Gearing Up for Winter Storms

Gearing Up for Winter Storms

Gearing Up for Winter StormsIn Minnesota and Wisconsin, winter storms are a very real and very frequent threat. Sometimes, you get plenty of warning before one hits. But other times, the storm seems to come out of nowhere and catch everyone by surprise. As a public adjuster in MN and WI, we have helped many residents who have had to file insurance claims after a particularly severe winter storm. Here are a few suggestions on how to prepare for a blizzard and what to do if one damages your home or property.

Get the Basics

Before a winter storm is even predicted, stock up on some basics. That way, even if a storm comes out of nowhere, you are prepared. Here are just a few examples of items you should always have on hand:

  • A shovel – this is a great tool to have when you are trying to dig your way out of your home or if you are trying to dig your car out.
  • A flashlight, plenty of extra batteries, candles and matches or a lighter – a flashlight is invaluable if your power goes out and you need to see in the dark. The candles are just in case your flashlight breaks or you run out of batteries.
  • Canned food, nonperishable food and bottled water – be sure you have enough on hand to last you and your family for several days. You should also have a non-electric can opener too. Bottled water is great to have in case your pipes freeze or if your water needs electricity to run and the electricity goes out.
  • Plenty of blankets and some warm clothing – again, these items are just in case your power goes out. Hats, gloves or mittens and a scarf or two are also good things to have just in case you need some extra layers to keep warm.
  • A battery-operated radio – this is also invaluable if your power goes out. If you have this kind of radio, you can still stay connected to the outside world and stay on top of the latest weather and emergency information.
  • Prescription medicine – if you or a loved one has a medication that is needed on a daily basis, have a spare bottle of it if possible.
  • First aid kit – your kit should include bandages, antibiotic spray or ointment, gauze and over the counter painkillers.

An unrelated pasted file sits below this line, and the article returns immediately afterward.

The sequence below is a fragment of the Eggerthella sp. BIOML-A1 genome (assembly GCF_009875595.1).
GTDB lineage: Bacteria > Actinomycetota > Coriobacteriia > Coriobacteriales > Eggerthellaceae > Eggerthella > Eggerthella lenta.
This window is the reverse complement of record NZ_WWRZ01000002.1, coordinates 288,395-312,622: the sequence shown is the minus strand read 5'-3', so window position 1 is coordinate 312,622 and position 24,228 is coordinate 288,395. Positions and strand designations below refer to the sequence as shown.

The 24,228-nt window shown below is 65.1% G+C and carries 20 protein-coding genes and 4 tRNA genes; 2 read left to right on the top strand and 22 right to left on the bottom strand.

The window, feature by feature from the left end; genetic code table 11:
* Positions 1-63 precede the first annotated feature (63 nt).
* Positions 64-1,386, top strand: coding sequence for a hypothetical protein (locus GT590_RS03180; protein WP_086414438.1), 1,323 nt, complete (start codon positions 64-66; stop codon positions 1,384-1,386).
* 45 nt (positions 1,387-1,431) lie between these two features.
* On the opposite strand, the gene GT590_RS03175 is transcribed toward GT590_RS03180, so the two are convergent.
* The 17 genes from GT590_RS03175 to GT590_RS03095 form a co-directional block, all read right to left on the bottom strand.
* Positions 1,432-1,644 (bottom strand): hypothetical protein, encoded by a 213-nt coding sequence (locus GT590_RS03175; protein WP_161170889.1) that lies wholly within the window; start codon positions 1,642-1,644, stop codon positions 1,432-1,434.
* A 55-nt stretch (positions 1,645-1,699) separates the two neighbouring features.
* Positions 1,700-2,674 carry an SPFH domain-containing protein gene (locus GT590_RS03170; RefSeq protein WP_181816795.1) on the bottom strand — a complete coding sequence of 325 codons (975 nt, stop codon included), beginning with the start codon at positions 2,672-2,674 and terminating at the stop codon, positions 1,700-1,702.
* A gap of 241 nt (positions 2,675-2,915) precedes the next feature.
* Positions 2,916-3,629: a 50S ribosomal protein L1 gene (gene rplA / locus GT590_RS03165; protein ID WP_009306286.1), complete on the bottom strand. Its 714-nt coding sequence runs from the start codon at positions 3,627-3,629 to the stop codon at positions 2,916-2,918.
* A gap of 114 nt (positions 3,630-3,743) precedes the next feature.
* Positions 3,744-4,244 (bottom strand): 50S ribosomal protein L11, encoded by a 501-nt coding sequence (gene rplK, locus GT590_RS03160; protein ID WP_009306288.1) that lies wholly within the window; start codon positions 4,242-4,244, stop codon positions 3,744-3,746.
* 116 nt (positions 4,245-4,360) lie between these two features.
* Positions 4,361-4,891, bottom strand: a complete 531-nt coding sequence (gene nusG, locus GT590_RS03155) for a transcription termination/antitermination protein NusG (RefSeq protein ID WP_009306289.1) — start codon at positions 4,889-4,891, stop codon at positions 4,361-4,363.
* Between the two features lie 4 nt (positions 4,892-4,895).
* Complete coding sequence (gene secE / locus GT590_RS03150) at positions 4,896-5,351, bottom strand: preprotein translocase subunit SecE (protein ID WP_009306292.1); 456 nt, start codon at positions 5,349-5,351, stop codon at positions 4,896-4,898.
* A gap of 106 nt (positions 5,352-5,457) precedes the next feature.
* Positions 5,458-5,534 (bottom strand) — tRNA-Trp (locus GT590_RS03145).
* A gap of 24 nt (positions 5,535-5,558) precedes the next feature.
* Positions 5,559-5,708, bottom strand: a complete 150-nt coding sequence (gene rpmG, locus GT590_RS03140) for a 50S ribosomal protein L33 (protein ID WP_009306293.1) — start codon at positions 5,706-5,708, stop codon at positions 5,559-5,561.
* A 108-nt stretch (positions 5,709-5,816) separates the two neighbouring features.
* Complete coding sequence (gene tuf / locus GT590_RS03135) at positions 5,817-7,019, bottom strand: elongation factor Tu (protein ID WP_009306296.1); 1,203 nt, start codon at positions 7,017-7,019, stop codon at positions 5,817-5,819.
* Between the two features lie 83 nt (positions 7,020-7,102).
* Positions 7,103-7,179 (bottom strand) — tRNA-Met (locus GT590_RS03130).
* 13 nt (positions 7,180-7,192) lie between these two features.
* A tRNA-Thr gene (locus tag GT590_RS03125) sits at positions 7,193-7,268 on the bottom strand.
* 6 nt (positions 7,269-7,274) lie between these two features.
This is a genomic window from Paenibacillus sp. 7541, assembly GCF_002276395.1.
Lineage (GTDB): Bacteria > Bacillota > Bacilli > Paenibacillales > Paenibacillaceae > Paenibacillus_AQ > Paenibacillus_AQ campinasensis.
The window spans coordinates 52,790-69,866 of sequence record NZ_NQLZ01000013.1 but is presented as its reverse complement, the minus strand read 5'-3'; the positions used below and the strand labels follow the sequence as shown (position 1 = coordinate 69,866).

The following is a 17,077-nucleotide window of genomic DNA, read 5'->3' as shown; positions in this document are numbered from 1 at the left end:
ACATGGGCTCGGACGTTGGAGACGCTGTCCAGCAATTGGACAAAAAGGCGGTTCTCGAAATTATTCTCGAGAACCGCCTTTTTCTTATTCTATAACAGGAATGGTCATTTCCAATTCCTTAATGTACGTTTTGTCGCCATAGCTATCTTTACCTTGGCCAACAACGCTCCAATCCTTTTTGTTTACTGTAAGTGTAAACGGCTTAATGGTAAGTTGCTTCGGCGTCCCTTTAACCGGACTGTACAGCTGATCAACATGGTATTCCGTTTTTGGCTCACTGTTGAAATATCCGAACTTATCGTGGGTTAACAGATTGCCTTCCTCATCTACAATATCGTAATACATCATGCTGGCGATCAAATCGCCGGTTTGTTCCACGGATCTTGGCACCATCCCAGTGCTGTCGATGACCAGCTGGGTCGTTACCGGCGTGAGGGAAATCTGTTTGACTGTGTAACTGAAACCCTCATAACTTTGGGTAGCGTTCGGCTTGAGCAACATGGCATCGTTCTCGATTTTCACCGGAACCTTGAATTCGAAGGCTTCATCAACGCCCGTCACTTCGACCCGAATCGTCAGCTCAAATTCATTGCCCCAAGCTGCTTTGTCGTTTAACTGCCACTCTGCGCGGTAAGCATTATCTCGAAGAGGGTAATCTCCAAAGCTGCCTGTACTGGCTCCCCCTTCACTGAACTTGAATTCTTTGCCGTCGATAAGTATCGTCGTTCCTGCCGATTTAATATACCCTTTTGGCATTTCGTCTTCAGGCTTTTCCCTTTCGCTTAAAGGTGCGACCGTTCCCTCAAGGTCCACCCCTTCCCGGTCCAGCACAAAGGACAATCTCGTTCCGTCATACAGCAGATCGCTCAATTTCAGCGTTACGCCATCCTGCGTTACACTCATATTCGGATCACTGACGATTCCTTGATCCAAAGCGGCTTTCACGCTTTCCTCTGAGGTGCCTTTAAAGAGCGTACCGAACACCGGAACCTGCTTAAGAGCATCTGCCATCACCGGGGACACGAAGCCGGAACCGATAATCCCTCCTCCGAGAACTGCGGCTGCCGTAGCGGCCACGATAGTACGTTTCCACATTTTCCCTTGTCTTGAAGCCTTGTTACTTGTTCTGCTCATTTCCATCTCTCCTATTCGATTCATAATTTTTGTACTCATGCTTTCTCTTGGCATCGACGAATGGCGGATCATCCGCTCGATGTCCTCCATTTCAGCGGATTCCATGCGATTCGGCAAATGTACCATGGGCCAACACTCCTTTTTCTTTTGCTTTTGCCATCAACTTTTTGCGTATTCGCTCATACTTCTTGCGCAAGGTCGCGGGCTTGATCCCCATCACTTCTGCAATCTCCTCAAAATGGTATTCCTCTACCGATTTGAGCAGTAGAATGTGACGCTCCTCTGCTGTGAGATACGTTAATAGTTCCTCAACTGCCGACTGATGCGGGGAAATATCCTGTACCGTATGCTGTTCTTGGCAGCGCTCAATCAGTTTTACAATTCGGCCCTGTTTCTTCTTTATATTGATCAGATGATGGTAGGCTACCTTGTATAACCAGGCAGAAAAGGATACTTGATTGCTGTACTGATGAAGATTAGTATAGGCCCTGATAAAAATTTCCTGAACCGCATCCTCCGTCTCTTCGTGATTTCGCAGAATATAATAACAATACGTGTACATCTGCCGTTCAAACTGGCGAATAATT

• Cell phone – make sure your cell phone stays fully charged throughout the entire storm and the storm’s aftermath, if possible.
  • Gas – your car should have a full tank of gas, just in case you need to evacuate your home or if an emergency comes up. (Only drive if the roads are safe! Otherwise, calling 911 is your best bet if you are experiencing an emergency.)

Stay Informed

Before, during and directly after a winter storm, you should always keep an eye on the news and your local forecast. You can also tune into social media, like Facebook, for updates if need be. Government agencies like the Federal Emergency Management Agency (FEMA) and the National Weather Service have Facebook pages.

Also, a cell phone is a great item to have during a winter storm. Text messaging can sometimes be used if the phone lines are down, so you can still stay connected to loved ones even if the phone lines aren’t up and running.

Preparing Your Home

There are a few things you can do around your house to make sure it is prepared for the freezing temperatures. Make sure all of your outdoor water pipes are turned off. Drain water from your irrigation system if you have one. Drain and remove all outdoor hoses too.

Make sure all debris is cleared from your outd oor HVAC unit. This can help ensure it continues to function properly. If it is safe to do so, go outside during the storm periodically to make sure ice has not accumulated on the unit.

Open up your kitchen and bathroom cabinets and leave them open during the storm. This can help warm air circulate around the plumbing. Also, if necessary, turn on all of the faucets and let a small amount of water drip through them. That way, there is water constantly running through the pipes and that decreases the chances of them freezing.

The Aftermath

Do not go outside if it is still storming out or if it is very slippery and icy, even if you suspect your home or property has been damaged. Wait until the weather clears up and it is safe to venture outdoors.

As soon as it’s safe to do so, go outside and slowly walk around the perimeter of your home. Take note of any damage you see, even if it’s only a small amount. What appears to be a minor dent or bit of damage can actually be indicative of a larger problem. Take pictures or video if you can. Then contact your insurance company to begin the claim process.

If you feel like the amount of money your insurance company is offering you is not fair, that is where we come in. We are a public adjuster, so we can help you get the money you are entitled to under your insurance policy.

Call us at 866-512-5677 (LOSS) or contact us for a Free Consultation.